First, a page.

Robin Simcox, a research fellow at the Henry Jackson Society, says Yes.
Since the US and the UK have only recently withdrawn combat troops from Iraq, redeployment is politically challenging. However, Tony Blair is right to say that it may be necessary.
US President Barack Obama says he intends to “destroy” IS. But his strategy – airstrikes, military support to Kurdish and Iraqi armies, and political reconciliation – will not get the job done. The most effective combat forces that can be brought to bear are Western-led special forces embedded in the Iraqi Army, sympathetic Sunni tribal fighters and Kurdish forces. Unfortunately, Obama has explicitly ruled out ground troops.
Informing the enemy what you are unwilling to do and the lengths you will not go to is a mistake. Ground troops or special forces are higher-risk strategies, since it could lead to a further loss of Western lives. However, our political leaders need to make a decision. Are we just trying to fight the most politically convenient war possible, or are we fighting to win?
Michael Stephens, deputy director of RUSI Qatar, says No.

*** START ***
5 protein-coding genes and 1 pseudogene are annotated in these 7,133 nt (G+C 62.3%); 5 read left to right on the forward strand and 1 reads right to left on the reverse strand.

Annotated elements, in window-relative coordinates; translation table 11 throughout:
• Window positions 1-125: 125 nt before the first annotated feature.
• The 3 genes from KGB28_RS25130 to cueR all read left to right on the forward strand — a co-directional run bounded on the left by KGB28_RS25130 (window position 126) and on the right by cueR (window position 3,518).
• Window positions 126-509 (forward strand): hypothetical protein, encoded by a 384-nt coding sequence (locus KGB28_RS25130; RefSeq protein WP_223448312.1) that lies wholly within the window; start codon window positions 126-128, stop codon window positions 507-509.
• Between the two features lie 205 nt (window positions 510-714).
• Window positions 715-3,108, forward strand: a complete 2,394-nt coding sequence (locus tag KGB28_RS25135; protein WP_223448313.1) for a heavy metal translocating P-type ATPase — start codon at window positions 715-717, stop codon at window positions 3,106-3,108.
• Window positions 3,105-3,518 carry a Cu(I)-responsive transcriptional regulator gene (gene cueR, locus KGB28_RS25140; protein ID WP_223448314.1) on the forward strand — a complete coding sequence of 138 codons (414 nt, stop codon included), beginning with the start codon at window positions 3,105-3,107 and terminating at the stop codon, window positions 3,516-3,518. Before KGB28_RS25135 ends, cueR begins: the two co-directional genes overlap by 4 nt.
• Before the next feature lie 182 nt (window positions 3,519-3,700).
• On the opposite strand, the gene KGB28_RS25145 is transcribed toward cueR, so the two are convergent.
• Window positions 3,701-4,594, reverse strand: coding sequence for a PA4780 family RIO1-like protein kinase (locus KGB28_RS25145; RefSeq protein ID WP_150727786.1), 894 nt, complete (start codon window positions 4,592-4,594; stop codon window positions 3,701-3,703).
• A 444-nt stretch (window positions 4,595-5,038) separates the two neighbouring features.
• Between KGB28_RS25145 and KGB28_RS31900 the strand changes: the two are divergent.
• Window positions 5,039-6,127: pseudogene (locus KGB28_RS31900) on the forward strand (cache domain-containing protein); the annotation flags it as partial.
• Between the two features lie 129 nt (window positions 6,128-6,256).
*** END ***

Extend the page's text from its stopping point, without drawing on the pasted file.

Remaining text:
One of Tony Blair’s biggest problems is that he doesn’t spend much time in the places he pontificates about.
Almost nobody I have spoken to engaged in fighting Islamic State (IS) wants the West to do the fighting for them. They appreciate the weapons and military coordination, but many communities terrorised by the radical group want to defeat IS their own way. While the West can provide the plaster cast around which we can protect fighters on the ground, we cannot heal the wound – nor should we.
It is true that you cannot defeat IS from the air alone, but you also cannot defeat them by reoccupying lands nobody wants you in. Ultimately, there must be a regional solution to regional problems, with some western support to reinforce the reconstruction and rehabilitation of areas occupied and governed by IS.
Getting the Gulf States and Turkey to pull their weight and contribute in this regard would go some way to solving the issue in the long run.